When I think about what it means to be involved in education, I think primarily about curiosity. I think one should continually be curious about the world around you. One should always want to ask, “What’s new?” and then go find out. Coupled with this curiosity is imagination. I think of education as coming up with new ways of looking at old things, of coming up with entirely new things, of rethinking the way we do things. That all requires imagination.
What I sometimes find, however, is a lack of these two things, especially when it comes to technology. There are lots of reasons for this, most of them institutional. I don’t know of any field, aside from Computer Science perhaps, where technology is integrated in a way where faculty just simply naturally think about it as they are planning their classes. It’s always an afterthought. This, then, leads to a lack of imagination in implementation. How can you possibly come up with something truly interesting and innovative at the last minute? I’ll give you an example. I suggested to a professor, someone who is technically savvy and pretty imaginative, that he use Flickr for a class that was image-heavy. He wanted a way for students to comment on photos they had taken and posted to a web site. Now I give him credit for asking, but this was the second week of class before we were having this conversation. And although I explained that Flickr allowed you to comment, even put sticky notes right on the image and if you want, you can close off your collection just to your students, you can do that too. But there wasn’t time to demonstrate or come to the class and show how it worked or any of that.
I think I can partly blame myself for this. I don’t always reach out before the semester and suggest such things and I think I’ll do more of that. I’m currently writing the “Alphabet Soup” of technology for educators on my other blog. That has actually generated some response so far.
Another problem is that faculty, I realize, do not have time to do some of these things. It takes time to set up a Flickr account, perhaps set up a pool for students to work with, write documentation for that. It takes time to make video clips, to think about blogging, to make your Blackboard site more than just a document repository. I know, because I do these things for my own single class and it takes time. And there’s no reward, no guarantee of success, and the chance that one will be humilated in front of the class and fail miserably.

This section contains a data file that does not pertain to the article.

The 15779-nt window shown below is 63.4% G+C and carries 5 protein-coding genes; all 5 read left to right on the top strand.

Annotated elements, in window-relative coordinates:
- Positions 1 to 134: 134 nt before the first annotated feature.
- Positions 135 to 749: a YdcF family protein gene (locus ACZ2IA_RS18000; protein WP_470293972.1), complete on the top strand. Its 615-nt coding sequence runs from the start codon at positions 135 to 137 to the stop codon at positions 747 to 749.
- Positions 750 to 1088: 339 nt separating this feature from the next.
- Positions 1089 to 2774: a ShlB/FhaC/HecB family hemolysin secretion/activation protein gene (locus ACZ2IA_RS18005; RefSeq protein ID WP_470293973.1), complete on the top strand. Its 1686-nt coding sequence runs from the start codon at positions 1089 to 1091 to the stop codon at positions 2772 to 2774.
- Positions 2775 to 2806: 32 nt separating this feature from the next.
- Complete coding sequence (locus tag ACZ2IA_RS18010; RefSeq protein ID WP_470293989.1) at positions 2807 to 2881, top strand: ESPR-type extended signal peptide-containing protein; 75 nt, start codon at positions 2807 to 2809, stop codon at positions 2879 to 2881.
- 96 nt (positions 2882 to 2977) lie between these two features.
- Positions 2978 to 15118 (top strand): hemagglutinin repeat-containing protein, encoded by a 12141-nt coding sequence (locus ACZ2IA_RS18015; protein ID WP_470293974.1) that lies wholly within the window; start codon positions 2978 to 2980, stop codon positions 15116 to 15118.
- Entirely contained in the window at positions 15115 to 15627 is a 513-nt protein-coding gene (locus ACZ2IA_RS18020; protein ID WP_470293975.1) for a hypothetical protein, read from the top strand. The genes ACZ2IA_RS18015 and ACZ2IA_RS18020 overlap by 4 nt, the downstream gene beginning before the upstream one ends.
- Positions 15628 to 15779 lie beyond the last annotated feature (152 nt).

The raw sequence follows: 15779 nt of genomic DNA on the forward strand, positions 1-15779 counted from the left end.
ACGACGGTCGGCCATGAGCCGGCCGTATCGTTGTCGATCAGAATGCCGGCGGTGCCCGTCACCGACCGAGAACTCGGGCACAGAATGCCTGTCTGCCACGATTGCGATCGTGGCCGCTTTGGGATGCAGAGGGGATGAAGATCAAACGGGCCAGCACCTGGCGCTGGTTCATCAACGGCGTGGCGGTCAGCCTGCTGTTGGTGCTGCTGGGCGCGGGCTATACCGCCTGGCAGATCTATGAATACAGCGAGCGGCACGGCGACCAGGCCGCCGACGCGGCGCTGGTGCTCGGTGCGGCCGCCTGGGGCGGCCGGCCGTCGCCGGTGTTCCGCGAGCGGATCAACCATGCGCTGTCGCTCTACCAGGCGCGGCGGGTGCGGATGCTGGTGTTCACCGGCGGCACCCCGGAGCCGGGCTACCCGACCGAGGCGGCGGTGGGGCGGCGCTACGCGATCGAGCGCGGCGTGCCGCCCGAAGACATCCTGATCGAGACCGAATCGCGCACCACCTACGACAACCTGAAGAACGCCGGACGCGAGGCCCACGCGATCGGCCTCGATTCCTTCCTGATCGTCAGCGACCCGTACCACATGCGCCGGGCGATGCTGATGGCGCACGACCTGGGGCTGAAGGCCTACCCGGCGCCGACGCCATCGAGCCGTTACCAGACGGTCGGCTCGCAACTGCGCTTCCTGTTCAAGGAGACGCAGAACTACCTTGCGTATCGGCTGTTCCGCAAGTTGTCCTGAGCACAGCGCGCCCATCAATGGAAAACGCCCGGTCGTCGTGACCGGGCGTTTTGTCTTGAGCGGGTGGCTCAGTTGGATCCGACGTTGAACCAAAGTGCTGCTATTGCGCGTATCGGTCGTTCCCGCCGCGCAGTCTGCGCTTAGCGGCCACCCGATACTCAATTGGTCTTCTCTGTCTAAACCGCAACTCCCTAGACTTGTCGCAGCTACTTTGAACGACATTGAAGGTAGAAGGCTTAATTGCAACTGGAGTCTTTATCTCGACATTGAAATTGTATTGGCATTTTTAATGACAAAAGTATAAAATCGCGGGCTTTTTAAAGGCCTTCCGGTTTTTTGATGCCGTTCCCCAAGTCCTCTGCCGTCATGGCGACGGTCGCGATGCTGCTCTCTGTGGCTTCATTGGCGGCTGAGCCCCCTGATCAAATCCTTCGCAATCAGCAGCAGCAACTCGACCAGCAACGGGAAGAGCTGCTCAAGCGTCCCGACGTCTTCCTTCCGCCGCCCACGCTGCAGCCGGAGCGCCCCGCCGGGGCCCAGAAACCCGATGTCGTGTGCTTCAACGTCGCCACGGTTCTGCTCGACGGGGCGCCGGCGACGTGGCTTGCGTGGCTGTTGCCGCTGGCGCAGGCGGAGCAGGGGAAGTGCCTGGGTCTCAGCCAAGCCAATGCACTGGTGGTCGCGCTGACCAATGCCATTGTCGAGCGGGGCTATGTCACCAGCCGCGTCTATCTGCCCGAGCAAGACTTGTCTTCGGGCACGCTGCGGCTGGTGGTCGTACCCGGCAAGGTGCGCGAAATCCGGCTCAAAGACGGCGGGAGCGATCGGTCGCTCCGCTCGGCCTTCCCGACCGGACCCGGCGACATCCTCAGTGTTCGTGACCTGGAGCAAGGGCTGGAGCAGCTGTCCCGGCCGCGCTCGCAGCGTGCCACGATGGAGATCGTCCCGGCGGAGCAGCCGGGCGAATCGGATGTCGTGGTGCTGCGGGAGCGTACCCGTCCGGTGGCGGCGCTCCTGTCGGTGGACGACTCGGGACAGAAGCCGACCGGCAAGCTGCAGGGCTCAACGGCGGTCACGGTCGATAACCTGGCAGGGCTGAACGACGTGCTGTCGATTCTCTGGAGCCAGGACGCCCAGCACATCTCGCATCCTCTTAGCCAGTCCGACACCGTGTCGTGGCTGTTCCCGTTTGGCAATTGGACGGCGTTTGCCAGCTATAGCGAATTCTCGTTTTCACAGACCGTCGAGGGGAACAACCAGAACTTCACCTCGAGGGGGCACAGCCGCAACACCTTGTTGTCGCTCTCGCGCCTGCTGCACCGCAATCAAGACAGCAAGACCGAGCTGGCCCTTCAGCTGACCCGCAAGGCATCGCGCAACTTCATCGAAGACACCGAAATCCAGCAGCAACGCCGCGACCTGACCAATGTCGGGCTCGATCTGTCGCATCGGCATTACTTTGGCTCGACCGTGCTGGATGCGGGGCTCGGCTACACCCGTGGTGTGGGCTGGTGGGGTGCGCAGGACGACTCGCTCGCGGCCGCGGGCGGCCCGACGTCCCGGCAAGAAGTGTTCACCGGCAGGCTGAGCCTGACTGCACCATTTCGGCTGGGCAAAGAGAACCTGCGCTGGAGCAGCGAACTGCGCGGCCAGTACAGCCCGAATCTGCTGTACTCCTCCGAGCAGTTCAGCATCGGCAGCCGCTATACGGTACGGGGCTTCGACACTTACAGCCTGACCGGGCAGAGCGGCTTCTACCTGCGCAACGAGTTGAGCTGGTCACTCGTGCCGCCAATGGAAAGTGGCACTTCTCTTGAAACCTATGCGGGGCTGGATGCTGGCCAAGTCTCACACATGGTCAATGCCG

Many of the faculty at my institution come from places overflowing with staff and resources. Harvard, for example, has about 12 people on its instructional technology team alone. Yale has 16. Stanford has about 30 (too many for me to count quickly). Most of those places, too, have liaisons for each department and separate out work on classroom/research activities from basic technology needs like email, word processing, etc. For basic support, there’s another team of 15 or 20. At these places, a faculty member comes in the semester before and says, “I want an interactive site for anthropology 101” and the site magically appears. Or I want these 100 images scanned and put into a nice powerpoint presentation and voila, it’s done. So, naturally, many of them expect the same kind of service when they arrive at our institution. But alas, with one person as a full-time instructional technologist and who also handles general web and technology issues from both faculty and staff, that service is simply not possible.
Would I like to provide that kind of service? Not really. I personally think there’s value in doing some of these things yourself. First, you know the material and the best way to present it. Reimagining it in digital form often makes you rethink the way you present the material. I’ve heard from colleagues who work at these larger institutions that sometimes the projects they create are never used or are used once and discarded. I’m guessing that if you create or help create a project yourself, you will use it. Often, too, if you’re just producing digital material from analog versions that have been dropped off, there’s never an opportunity to have a conversation about the best way to use the digital material or ways to make it flexible and fit different situations and classes. And there’s just that lack of curiosity and imagination again; there’s no desire to learn how these things work, how they could transform teaching.
I think most people associate technology with a kind of dystopia where curiosity and imagination have been stripped away. And maybe in the 80s and early 90s when the focus was automation and “making life easier.” And maybe that vision of technology still exists now. And it’s hard to get beyond that when much of what I and my department end up doing involves the nuts and bolts end of things instead of the fun, imaginative end of things. For me, technology, especially web technologies is all about creativity and imagination, of connecting and “talking” to people, of seeing things in new ways, of words converted to image, of image converted to words, of infinite possibility. Maybe people are afraid of that infinite possibility or maybe, conversely, they feel constrained and hemmed in by technology instead of feeling free to pursue a different path. I wish that more people would be more curious about technology instead of fearful of it. Unfortunately, I may be able to teach them how to use something, suggest possibilities, but I think it’s beyond my job duties to instill a sense of curiosity. But I’ll keep trying anyway.
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